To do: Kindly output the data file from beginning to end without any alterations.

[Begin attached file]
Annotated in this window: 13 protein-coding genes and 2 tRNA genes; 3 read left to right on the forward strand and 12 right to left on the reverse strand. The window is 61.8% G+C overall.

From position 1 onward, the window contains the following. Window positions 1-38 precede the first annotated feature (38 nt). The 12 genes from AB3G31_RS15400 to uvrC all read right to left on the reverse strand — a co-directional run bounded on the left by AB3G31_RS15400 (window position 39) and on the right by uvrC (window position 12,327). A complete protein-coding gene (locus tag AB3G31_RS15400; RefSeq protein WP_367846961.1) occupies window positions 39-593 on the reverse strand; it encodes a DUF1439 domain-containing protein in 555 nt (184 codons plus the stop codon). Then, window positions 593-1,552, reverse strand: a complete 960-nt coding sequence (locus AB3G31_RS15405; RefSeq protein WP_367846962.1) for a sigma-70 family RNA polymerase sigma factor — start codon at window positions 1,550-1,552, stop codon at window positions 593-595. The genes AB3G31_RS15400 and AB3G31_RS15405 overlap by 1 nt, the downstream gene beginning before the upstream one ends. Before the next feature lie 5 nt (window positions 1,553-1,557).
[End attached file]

Annotated in this window: 13 protein-coding genes and 2 tRNA genes; 3 read left to right on the forward strand and 12 right to left on the reverse strand. The window is 61.8% G+C overall.

From position 1 onward, the window contains the following. Window positions 1-38 precede the first annotated feature (38 nt). The 12 genes from AB3G31_RS15400 to uvrC all read right to left on the reverse strand — a co-directional run bounded on the left by AB3G31_RS15400 (window position 39) and on the right by uvrC (window position 12,327). A complete protein-coding gene (locus tag AB3G31_RS15400; RefSeq protein WP_367846961.1) occupies window positions 39-593 on the reverse strand; it encodes a DUF1439 domain-containing protein in 555 nt (184 codons plus the stop codon). Then, window positions 593-1,552, reverse strand: a complete 960-nt coding sequence (locus AB3G31_RS15405; RefSeq protein WP_367846962.1) for a sigma-70 family RNA polymerase sigma factor — start codon at window positions 1,550-1,552, stop codon at window positions 593-595. The genes AB3G31_RS15400 and AB3G31_RS15405 overlap by 1 nt, the downstream gene beginning before the upstream one ends. Before the next feature lie 5 nt (window positions 1,553-1,557).